"I hearby officially declare myself premier of the State of Idaho."
--onmyway (Boiseweekly.com, Citydesk, "'Light Foot' Militia Created in Ada County to 'Assist' in Protection of Lives, Property," June 6, 2013)
I begin this letter by stating plainly that I don't think much of the majority of the nonsense that the Boise Weekly contains. I suppose that the most likely response would be, "so why are you still reading it, then?"
I would answer by quoting a character from an old John Christopher trilogy, as follows: I occasionally review it because "sometimes it is useful to know what kind of nonsense people are thinking." Certainly this is the case with the opinion pieces by Messrs. Cope and Rall, which could sorely tempt one to openly question whether or not everyone truly should have a right to his own opinion.
Having made my disclaimer, then, I would like to say that I enjoyed Zach Hagadone's note entitled "The Bike Crash Kid" in the May 8 edition (BW, Opinion, Note). It was simply a nice, nostalgic story about innocent (albeit mildly dangerous) boyhood fun, without any accompanying silliness about the supposed rights of sodomites and pedophiles, or impassioned support for government mandates implementing the forcible seizure and redistribution of wealth or any number of other poorly fleshed out theories so often extolled in your paper.
Ironically, Hagadone's brief tale of childlike things displayed far more maturity than the Weekly's purported "grown-up" content. Print more stuff like that (and fewer unenlightened opinions) and one day a man may be able to give the rag credit for something other than inducing near whiplash as a result of exasperated head-shaking.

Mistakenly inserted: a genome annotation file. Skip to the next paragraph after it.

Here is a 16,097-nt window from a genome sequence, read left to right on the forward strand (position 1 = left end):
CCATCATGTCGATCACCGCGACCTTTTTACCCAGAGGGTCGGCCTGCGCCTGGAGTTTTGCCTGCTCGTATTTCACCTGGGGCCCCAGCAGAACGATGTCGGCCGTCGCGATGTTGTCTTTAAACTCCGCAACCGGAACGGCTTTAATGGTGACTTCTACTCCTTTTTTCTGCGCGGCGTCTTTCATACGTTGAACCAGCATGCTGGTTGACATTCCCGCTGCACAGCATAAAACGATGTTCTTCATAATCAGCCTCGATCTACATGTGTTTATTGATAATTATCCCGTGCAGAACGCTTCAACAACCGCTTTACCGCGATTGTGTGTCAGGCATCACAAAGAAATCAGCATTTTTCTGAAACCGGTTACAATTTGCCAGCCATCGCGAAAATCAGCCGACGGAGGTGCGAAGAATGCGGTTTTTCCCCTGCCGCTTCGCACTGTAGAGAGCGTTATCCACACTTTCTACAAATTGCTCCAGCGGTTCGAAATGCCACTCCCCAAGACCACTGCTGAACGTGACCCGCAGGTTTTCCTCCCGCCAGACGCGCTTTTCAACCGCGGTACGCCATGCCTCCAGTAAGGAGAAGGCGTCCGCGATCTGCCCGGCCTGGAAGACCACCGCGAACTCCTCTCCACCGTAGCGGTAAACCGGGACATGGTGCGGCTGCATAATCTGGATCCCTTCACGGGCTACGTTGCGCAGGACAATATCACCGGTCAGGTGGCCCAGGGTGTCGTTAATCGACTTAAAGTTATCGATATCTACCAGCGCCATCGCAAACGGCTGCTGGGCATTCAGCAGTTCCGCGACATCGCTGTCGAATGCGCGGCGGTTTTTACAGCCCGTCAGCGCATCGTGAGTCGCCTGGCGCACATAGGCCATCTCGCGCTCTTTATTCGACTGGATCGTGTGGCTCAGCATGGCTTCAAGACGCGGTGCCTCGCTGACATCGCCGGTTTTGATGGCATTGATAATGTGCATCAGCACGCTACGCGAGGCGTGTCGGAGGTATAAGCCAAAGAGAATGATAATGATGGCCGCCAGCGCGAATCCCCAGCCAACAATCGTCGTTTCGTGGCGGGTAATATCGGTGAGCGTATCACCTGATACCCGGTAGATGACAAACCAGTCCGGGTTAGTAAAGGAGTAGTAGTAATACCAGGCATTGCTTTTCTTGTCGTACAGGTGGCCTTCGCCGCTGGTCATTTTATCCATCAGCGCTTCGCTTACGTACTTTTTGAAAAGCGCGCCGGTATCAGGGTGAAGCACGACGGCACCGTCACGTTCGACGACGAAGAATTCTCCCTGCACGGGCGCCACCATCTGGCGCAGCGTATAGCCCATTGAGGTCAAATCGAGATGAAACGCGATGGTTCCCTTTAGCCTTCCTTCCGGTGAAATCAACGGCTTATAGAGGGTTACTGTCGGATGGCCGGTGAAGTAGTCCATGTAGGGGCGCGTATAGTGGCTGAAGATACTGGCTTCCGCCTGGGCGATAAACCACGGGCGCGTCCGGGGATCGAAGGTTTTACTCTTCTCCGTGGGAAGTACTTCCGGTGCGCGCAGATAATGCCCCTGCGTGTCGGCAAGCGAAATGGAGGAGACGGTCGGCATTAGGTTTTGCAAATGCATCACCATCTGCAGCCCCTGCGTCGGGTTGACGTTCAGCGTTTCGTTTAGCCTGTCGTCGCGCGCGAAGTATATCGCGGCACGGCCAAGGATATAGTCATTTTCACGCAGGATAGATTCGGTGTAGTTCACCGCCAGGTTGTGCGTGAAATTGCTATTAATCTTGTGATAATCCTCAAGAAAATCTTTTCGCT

Boise Weekly received many online comments on a story we ran about Boise's proposed panhandling ordinances (BW, News, "Out of the Panhandle and Into the Fire," June 5, 2013). Here are some of what readers had to say.
Panhandling exacerbates or even initiates urban decay. This contributes to problems the writer of this article has highlighted. Yes, homelessness is a problem that should be addressed. No, allowing panhandling is not the way to address it. People should not give to panhandlers. Please give to local charities that help the poor.
I agree that we don't need new panhandling ordinances, but I do think the city of Boise needs to enforce the existing laws that make it illegal for panhandlers to approach people on the street. I have no problem with the man or woman standing by the roadside or by Albertsons with a cardboard sign--and if the sign is funny enough, I'm glad to give them a buck. But I do take issue with not being able to walk around downtown during the noon hour or to get from my car to the grocery store without being approached by a teenager or young person asking for help or change or gas money or a cigarette--that's what I visit San Francisco and New York for.
Giving my hard-earned money to aggressive panhandlers who have not done a damned thing to earn it but beg, is like asking the squirrels to stay out of the bird feeder I just keep filling up over and over after they rob it. My conscience might feel better thinking I'm feeding the birds, but the birds must go hungry while those squirrels are being taught getting fat is caused by starving the birds I was trying to help in the first place.
Here's what one online commenter had to day about the city of Boise considering charging for on-street parking on weekends.
Genius! Parking becomes less convenient. Less people come downtown. Less taxable transactions are made. City raises less money. Businesses leave downtown. Wait... what was the goal again??